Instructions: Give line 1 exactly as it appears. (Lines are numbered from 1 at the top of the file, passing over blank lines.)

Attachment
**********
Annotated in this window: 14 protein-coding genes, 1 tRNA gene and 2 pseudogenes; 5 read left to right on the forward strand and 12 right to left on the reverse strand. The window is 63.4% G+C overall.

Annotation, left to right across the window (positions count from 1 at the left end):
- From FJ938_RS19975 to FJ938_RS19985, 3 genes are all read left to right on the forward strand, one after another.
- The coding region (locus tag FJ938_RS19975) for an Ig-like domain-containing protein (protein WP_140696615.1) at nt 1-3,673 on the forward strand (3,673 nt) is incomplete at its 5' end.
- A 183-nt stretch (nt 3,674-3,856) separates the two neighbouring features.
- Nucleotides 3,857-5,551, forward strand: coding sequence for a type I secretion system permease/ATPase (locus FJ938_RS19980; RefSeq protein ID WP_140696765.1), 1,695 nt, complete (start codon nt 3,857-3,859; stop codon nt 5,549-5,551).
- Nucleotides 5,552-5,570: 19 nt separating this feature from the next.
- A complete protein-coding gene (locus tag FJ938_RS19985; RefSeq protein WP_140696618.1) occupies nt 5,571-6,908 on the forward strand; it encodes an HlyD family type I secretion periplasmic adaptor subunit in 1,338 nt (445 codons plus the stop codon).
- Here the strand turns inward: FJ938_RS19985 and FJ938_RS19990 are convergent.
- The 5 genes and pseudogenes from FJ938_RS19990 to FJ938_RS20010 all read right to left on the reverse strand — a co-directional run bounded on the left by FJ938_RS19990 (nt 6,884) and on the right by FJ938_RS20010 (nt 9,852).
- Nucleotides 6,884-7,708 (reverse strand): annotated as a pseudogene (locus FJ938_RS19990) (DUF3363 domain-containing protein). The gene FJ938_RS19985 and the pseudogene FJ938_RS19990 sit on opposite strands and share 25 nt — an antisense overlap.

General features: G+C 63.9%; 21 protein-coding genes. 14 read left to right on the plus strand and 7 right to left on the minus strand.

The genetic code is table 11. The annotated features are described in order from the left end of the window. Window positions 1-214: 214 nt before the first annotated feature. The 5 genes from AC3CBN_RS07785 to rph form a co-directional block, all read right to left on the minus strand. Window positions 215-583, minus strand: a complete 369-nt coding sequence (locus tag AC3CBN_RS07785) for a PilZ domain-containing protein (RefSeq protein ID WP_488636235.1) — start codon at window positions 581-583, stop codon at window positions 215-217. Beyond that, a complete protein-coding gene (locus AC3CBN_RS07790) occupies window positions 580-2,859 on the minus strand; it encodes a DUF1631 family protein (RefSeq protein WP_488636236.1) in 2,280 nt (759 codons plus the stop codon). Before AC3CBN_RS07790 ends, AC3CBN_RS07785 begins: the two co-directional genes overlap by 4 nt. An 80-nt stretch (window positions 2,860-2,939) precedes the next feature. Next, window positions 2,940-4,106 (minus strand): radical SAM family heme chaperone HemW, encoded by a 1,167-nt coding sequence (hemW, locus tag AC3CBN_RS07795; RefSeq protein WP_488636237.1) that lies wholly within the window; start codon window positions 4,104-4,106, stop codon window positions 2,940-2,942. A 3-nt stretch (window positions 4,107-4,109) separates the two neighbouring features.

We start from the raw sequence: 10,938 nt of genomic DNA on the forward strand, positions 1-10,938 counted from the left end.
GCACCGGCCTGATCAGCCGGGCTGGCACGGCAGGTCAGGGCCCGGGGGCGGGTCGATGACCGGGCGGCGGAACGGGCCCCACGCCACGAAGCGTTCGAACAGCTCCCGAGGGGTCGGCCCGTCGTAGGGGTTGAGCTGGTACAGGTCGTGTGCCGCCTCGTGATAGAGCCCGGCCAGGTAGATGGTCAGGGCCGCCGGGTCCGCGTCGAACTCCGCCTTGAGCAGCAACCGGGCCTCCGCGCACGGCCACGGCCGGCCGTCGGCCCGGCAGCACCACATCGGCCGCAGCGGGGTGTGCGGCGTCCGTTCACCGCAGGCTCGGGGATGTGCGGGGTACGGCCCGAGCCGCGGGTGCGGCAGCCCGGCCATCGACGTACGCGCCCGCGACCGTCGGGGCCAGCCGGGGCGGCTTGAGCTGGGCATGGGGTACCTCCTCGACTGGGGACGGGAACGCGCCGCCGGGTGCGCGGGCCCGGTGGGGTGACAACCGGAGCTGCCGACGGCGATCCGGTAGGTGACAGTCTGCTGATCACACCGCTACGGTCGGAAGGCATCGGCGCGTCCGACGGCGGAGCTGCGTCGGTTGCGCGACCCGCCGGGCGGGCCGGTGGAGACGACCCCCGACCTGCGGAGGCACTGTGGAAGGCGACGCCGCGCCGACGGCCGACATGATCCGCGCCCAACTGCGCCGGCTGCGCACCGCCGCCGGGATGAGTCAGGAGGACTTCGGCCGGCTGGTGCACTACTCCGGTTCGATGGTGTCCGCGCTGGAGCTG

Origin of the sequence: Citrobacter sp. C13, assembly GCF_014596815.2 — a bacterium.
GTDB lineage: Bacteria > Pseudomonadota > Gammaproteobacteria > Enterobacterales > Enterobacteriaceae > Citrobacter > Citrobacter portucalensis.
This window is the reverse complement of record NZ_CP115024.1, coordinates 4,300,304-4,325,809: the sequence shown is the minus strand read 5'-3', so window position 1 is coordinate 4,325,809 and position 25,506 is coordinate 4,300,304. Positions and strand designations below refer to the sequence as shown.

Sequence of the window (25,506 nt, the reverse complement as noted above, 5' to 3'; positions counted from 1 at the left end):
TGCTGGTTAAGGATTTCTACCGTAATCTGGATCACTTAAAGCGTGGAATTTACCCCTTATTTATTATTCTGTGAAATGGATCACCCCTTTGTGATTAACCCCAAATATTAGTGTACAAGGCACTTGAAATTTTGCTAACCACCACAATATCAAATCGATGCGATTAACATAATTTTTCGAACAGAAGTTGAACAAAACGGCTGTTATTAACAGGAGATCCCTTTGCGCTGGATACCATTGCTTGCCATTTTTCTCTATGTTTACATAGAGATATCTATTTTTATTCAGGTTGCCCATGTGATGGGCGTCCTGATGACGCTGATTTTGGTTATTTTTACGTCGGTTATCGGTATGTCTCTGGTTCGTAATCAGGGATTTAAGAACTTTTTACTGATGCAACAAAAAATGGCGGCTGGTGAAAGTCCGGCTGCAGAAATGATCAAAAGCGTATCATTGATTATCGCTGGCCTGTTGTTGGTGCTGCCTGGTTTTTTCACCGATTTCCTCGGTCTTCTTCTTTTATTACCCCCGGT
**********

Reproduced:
Annotated in this window: 14 protein-coding genes, 1 tRNA gene and 2 pseudogenes; 5 read left to right on the forward strand and 12 right to left on the reverse strand. The window is 63.4% G+C overall.